Thirty years have passed since the United States government amended Title IX, one of the most successful civil rights laws in our history. Yet the controversial piece of legislation still generates tremendous national exposure.
In 1972, the Dept. of Education, led by Hawaii Congresswoman Patsy Mink, advocated legislation that would bar sex discrimination in any educational program or activity that receives federal funding, including high school and collegiate athletics.
Mink and Congresswoman Edith Green, D-Ore., authored and co-sponsored the legislation, which was originally written to open and expand educational opportunities for women. Since the law’s induction, females throughout the sporting world have positively benefited from the chance at equal opportunity.
UCSB sophomore Brandy Richardson, the starting power forward for the women’s basketball team, is originally from Hawaii and stressed the importance of Mink’s contribution to gender equity.
“[Mink’s] legacy will live on in Hawaii, every college campus in America, and in every female athlete in the nation,” Richardson said Monday night at the fifth annual Distinguished Women in Sports Lecture in Corwin Pavilion. “Title IX has created so many opportunities for girls today.”
UCSB currently has 19 NCAA programs divided into 10 men’s teams and nine women’s teams. Prior to this year, the men’s and women’s gymnastics teams were terminated after the 2002 season for not bringing in enough revenue.
“We’ve been certified by the Office [for] Civil Rights and the NCAA,” Assistant Athletic Director and Director of Media Relations Bill Mahoney said. “The certification shows that we have met everything from gender equity, funding and academics.”
The Title IX issue has been hotly debated on Capitol Hill lately and its future status remains at a crossroads. Just last week, the Bush administration’s Commission on Opportunity in Athletics moved toward making the legislation less rigid and more interpretive.
“Clearly, [Title IX] has given women the opportunity to participate in athletic competition and it’s done great things for college athletics,” said Jim Romeo, former athletic director and current UCSB sports management professor. “I think that any sort of legislation should undergo scrutiny and a review process, though. The intent wasn’t to decrease the opportunity for boys and men. It gets very complex and I don’t know if the situation will ever be resolved.”
Title IX currently applies a three-pronged approach to meeting its equity standards. Schools must either provide for proportionality – which demonstrates that there is roughly the same ratio of male to female athletes as of students enrolled in the school – make progress for better compliance in the future or show that there is interest from the student-athletes themselves.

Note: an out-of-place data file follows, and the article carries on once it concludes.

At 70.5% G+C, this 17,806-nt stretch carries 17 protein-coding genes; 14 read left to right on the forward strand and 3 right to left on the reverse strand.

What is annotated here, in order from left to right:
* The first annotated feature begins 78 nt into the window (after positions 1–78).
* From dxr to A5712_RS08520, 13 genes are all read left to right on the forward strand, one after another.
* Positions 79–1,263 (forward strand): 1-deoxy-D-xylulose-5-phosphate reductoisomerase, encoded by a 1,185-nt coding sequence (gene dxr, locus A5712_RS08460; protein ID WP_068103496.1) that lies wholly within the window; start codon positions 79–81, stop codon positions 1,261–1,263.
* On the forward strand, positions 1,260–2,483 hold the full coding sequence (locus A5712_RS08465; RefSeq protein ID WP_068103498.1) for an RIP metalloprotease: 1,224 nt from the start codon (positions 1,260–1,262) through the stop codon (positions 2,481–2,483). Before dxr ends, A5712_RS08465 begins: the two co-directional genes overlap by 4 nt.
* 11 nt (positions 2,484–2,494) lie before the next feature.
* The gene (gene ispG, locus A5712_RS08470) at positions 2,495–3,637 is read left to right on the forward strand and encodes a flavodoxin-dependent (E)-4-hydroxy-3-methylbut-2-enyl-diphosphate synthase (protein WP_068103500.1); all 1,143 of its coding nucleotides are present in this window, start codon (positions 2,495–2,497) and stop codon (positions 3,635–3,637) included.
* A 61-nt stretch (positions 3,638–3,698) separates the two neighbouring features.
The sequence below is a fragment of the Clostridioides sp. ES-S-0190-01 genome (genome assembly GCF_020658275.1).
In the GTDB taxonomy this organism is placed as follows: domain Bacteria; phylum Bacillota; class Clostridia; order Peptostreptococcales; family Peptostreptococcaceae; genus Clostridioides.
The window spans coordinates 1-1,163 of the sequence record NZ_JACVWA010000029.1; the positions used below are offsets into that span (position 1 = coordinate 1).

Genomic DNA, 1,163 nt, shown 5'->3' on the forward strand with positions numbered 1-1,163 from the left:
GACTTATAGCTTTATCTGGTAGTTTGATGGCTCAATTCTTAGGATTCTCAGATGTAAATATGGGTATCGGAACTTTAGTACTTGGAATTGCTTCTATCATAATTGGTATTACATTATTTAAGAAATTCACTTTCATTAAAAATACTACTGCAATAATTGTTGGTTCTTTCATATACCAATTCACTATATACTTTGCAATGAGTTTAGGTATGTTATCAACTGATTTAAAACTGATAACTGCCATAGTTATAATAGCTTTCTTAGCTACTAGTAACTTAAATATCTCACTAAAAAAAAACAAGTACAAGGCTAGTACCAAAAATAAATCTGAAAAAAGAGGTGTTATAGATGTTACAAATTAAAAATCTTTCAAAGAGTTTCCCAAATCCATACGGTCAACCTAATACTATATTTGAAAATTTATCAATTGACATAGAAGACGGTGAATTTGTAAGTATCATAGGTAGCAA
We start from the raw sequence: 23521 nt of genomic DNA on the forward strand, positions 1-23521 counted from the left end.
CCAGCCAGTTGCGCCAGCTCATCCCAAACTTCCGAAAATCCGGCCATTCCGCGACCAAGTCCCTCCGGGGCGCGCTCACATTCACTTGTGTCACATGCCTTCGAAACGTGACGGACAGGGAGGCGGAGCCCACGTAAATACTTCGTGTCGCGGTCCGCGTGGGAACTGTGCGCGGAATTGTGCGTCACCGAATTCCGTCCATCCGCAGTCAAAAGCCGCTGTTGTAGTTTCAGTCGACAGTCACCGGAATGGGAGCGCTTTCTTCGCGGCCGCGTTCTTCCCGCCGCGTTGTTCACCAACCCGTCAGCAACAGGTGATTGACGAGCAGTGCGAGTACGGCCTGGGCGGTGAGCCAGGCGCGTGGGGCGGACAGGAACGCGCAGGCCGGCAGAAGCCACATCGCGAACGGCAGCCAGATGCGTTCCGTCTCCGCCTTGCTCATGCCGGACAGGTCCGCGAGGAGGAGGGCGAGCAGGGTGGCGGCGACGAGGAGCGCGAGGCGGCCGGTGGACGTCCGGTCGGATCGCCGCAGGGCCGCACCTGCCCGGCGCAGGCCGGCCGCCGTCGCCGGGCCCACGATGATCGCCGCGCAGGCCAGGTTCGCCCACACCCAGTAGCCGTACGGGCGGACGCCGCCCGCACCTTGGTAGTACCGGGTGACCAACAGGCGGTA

UCSB football existed twice in the past, competing at the Division II level. Initially dropped after the 1971 season, the program returned only to suffer a permanent cut in 1991, after losing considerable amounts of money and failing to fulfill attendance quotas necessary to make the jump to Division I competition.
Since UCSB does not have a football program, meeting proportionality is not as difficult for those athletic programs seeking an equivalent women’s team. Schools with football must balance rosters in order to comply with gender equity while maintaining 85 scholarship players on the roster.
“Without football in the equation at UCSB we just need to stay within the existing compliance,” UCSB men’s soccer Head Coach Tim Vom Steeg said. “We have a maximum on our roster in order to be in compliance with the student population ratio while the women’s [soccer] team has a minimum. Sure, sometimes I wish that our roster could be a littler larger, but does that mean that we should change the whole dynamics of Title IX? No way.”
The gender equity law is not merely limited to scholarship quotas – Title IX proposes that sports should receive funding equally and not in a gender-biased way.
“Putting equal amounts of money into both [genders’] teams is what Title IX is about. Problems that I’ve seen were that our assistant coaches weren’t paid as well as the men’s [basketball] team’s [assistants] and our recruiting and traveling budgets were less,” UCSB women’s basketball Head Coach Mark French said. “But the primary reason that I support Title IX is because I have a 14-year-old daughter that I want to have the same opportunity that everyone else can in this world.”